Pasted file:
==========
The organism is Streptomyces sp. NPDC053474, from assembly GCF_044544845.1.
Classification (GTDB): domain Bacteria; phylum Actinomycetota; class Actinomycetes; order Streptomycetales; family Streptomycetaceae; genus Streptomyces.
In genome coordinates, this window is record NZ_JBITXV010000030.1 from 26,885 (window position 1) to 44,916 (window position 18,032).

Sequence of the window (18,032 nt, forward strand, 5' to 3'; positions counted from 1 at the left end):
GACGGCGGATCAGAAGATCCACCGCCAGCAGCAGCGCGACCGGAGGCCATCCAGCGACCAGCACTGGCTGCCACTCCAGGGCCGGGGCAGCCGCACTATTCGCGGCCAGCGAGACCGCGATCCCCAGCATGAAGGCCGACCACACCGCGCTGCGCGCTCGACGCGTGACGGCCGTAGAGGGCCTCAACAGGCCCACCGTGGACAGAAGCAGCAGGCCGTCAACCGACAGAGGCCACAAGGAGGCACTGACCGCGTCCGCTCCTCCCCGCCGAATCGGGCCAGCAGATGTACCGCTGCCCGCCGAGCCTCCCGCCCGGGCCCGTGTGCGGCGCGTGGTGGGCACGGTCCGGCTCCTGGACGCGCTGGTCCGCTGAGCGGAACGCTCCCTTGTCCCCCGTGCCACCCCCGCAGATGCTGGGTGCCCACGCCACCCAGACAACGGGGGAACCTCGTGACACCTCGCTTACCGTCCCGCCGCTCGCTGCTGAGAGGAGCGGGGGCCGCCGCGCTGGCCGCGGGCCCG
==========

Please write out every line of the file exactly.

The organism is Streptomyces sp. NPDC053474, from assembly GCF_044544845.1.
Classification (GTDB): domain Bacteria; phylum Actinomycetota; class Actinomycetes; order Streptomycetales; family Streptomycetaceae; genus Streptomyces.
In genome coordinates, this window is record NZ_JBITXV010000030.1 from 26,885 (window position 1) to 44,916 (window position 18,032).

Sequence of the window (18,032 nt, forward strand, 5' to 3'; positions counted from 1 at the left end):
GACGGCGGATCAGAAGATCCACCGCCAGCAGCAGCGCGACCGGAGGCCATCCAGCGACCAGCACTGGCTGCCACTCCAGGGCCGGGGCAGCCGCACTATTCGCGGCCAGCGAGACCGCGATCCCCAGCATGAAGGCCGACCACACCGCGCTGCGCGCTCGACGCGTGACGGCCGTAGAGGGCCTCAACAGGCCCACCGTGGACAGAAGCAGCAGGCCGTCAACCGACAGAGGCCACAAGGAGGCACTGACCGCGTCCGCTCCTCCCCGCCGAATCGGGCCAGCAGATGTACCGCTGCCCGCCGAGCCTCCCGCCCGGGCCCGTGTGCGGCGCGTGGTGGGCACGGTCCGGCTCCTGGACGCGCTGGTCCGCTGAGCGGAACGCTCCCTTGTCCCCCGTGCCACCCCCGCAGATGCTGGGTGCCCACGCCACCCAGACAACGGGGGAACCTCGTGACACCTCGCTTACCGTCCCGCCGCTCGCTGCTGAGAGGAGCGGGGGCCGCCGCGCTGGCCGCGGGCCCG